This is the first book in the brand new series released in March by S.C. Perkins. It’s called the Ancestry Detective series, and after reading what all is involved in completely tracing someone’s family history, I do agree that the genealogist has to be part detective. This took place in Texas, so of course the two families at odds with each other reminded me of the Ewings and the Barnes families from TV’s old Dallas series. I’m anxious to read the next one.
My Goodreads review:
My rating: 5 of 5 stars
This was an exciting beginning for the Ancestry Detective series. While I don’t do genealogy myself, I can appreciate when someone looks up family trees and ancestors. I definitely had no idea just how much work was entailed. It was interesting to see how Lucy went about her research and when she got interested in the death of a man in 1849, I definitely wanted to know how that connected to the current day conflicts between two families, one of which was a senator’s family. The other was her wealthy client. I could see how her loyalty could be torn between the two as she worked to find out the truth behind the 1849 man Seth’s murder. The two battling families reminded me a little bit of the Ewings and the Barnes families in the old Dallas show. Gus definitely made me think of J.R. and the senator could easily have been good ole Cliff Barnes.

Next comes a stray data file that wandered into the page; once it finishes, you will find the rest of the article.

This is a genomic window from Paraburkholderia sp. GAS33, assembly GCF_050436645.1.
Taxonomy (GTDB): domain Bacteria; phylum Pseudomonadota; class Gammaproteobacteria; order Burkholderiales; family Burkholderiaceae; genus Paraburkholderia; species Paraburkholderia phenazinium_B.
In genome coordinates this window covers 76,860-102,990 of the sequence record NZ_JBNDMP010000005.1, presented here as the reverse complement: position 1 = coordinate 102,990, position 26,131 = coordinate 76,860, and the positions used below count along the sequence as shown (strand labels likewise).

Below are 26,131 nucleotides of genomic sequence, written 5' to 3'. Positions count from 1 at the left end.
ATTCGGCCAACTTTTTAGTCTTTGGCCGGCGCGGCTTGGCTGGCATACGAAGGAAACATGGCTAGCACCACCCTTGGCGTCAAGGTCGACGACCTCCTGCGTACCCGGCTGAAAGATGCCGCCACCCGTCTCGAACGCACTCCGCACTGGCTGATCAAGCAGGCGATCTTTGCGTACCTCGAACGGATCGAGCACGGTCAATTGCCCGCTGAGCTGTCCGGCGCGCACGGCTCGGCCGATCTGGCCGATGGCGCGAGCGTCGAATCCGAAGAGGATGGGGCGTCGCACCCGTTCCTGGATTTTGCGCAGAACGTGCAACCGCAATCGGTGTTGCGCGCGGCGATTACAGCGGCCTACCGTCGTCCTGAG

The showdown with the killer was kind of a nail biter, because I didn’t really see how Lucy could get herself out of this mess. Her condo manager’s cat NPH (Neil Patrick Housecat who became dubbed Herocat) had something cool to do with it as well as Lucy’s own quick thinking. I liked how her annoyance with FBI Agent Ben Turner turned to a sort of friendship and maybe even more than that in coming books. He did seem to tolerate her fairly well, even though just like every amateur sleuth she had her too-daring moments that made him worry. I’m anxious to keep reading in this series!
I voluntarily read and reviewed an ARC of this book provided by the publisher via NetGalley, and my opinions are my own.